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Over the last few decades, the field of nursing has grown by leaps and bounds, with the importance of its role in the healthcare system more and more exemplified. And things are just elevating further. In January of 2019, the World Health Organization held a meeting in which the director-general of the WHO, Dr. Tedros Adhanom Ghebreyesus, made the official proposal to declare 2020 the year of the nurse and the midwife.
| || ANA MASSACHUSETTS NEWS & UPDATES|
Wednesday, May 15, 2019
Boston Red Sox vs. Colorado Rockies
Game time: 7:10 p.m.
Invite your friends, family and colleagues for
ANA Massachusetts Night at Fenway Park!
LAST CHANCE to order tickets to see World Series Champions the Red Sox! Ticket deadline is FRIDAY, March 1. Don't miss out! Order today!
(Right Field Grandstand seats: $22/$23)
Order early — event will sell out!
Join your nursing colleagues at our 18th Anniversary Spring Convention
as we learn from the experts at the Annual Spring Conference
and celebrate the best of the best in nursing at the Annual Awards Dinner.
Friday, March 29, 2019
Royal Sonesta Boston/Cambridge, MA
Register today! Click here.
2019 Award Recipients
For information on the ANA MA group hotel room rate, click here. Deadline for the Royal Sonesta Hotel room discount is Feb. 26 - make your reservation today!
7:30 a.m.: Breakfast
8:30 a.m. - 4:00 p.m.: Program:
Responding to Rising Challenges in Nursing and Healthcare
Join us as we hear from Nursing experts in presenting the latest innovations and evidence-based findings related to the assessment, diagnosis, treatment, and practice implications regarding the opioid crisis, concussion, nurse resiliency, weight stigma, and violence against nurses. Content will include physical aspects, psychosocial impact, recent trends, current research and evidence-based findings, nursing assessment, and implications for professional practice.
4:30 p.m.: ANA Massachusetts Annual Business Meeting
6:00 p.m.: ANA Massachusetts Annual Awards Dinner and cocktail reception:
celebrate the past, present and future of nursing in Massachusetts!
Sponsor and Exhibitor Opportunities: ANA Massachusetts Spring Conference and Awards Dinner
For more information, click here.
It exists – and we all know we must do something about it. Bullying is one of the most intractable challenges nursing leaders face in all settings – one that proves very resistant to our many well-intentioned efforts. A 2018 survey of ANA members revealed that 87% of the respondents had experienced bullying at least once in their careers.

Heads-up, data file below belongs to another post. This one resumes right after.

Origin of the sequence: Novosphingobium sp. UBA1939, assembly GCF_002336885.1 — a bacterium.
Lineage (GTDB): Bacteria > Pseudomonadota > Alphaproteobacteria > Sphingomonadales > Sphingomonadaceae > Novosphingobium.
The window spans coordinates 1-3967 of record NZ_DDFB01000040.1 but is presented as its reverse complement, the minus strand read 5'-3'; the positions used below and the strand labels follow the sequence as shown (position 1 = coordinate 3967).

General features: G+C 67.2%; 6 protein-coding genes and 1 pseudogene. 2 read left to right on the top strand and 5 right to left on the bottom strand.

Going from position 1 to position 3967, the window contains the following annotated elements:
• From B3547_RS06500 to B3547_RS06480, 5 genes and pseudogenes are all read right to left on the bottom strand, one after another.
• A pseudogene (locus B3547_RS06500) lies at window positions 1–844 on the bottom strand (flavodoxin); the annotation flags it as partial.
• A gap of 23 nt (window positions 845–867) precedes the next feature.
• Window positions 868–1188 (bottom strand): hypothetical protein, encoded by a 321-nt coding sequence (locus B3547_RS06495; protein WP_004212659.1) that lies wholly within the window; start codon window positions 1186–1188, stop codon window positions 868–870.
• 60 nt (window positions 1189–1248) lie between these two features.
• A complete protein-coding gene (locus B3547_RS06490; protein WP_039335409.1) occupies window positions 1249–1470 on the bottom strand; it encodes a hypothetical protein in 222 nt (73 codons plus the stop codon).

This live, free, and interactive webinar will highlight actions you can take IMMEDIATELY to begin to lessen bullying and its negative impact on your staff. Don't miss this opportunity to join an intimate conversation with an accomplished nursing leader about one of our profession's most significant challenges.
Bullying will probably never be eliminated. Dramatically lowering the incidence of bullying, however, starts with the leader. There are actions you can take to begin, little by little, over time, to lessen the occurrences of bullying as well as provide help and support to the RNs who are vulnerable to being bullied. This webinar will give you valuable tools to begin to make a difference.
- Seemingly small actions you can take right now to begin to successfully address bullying
- How to get your staff involved in positive, productive ways
- Supporting and helping the most vulnerable populations: Early career and older RNs
- How "down in the weeds" do you get: How to recognize what is going on and intervene when you are removed from day-to-day bullying situations
- Self-inventory and knowing how you are perceived: You can't bully others into being more civil
Who should attend: Nursing Leaders in all settings
Our Presenter: Audrey M. Stevenson, PhD, MPH, MSN, FNP-BC
Additional information: Register no later than April 10, 2019 at 1 pm ET to receive 24/7 access to this webinar so that, even if you can't attend the live webinar, you can still benefit from this information at a later time. A link will be emailed to all registrants the day after the webinar, so you can view the webinar at your convenience.
Exclusively for Nursing Leaders
Attendance is free for both ANA members and non-members.
Register by March 1, 2019 to receive a free registration gift, a mini e-book, "How to Address Difficult Communications...positively."
This program is informational only; no contact hours will be awarded.
Individual pre-registration is required.
For questions or group attendance requests, please email firstname.lastname@example.org.
The ANA Center for Ethics and Human Rights Advisory Board seeks public comment on the proposed position statement, The Nurse's Role When a Patient Requests Aid in Dying. The deadline for comments is April 8, 2019.
Please use this opportunity to contribute to ANA's focus on transparency and recognition of the important insights of the public examination of its products. Please share this announcement with colleagues, students, health care consumers and other stakeholders.
Friday, June 7, 2019
ANA Massachusetts Accredited Approver Unit
Annual Spring Symposium
The World Congress on Nursing & Healthcare Management will meet on June 19-20, 2019 in Venice, Italy.
20% discount on registration
Certificate of accreditation by the International Organizing Committee (IOCM)
Abstracts will be published in conference souvenirs & international journals
Group Discounts Available!
Please feel free to contact Juliana Katelyn for further queries.
| || NURSING & HEALTHCARE NEWS|
New York University via ScienceDaily
New nurses are predominantly working 12-hour shifts and nearly half work overtime, trends that have remained relatively stable over the past decade, finds a new study by researchers at NYU Rory Meyers College of Nursing. In addition, 13 percent hold a second job, according to the study published in the Journal of Advanced Nursing. Changes in health policy in recent years — from the passage of the Affordable Care Act and increased access to healthcare to the recession, which delayed some nurses' retirements — have had implications for nurses and the hours they work.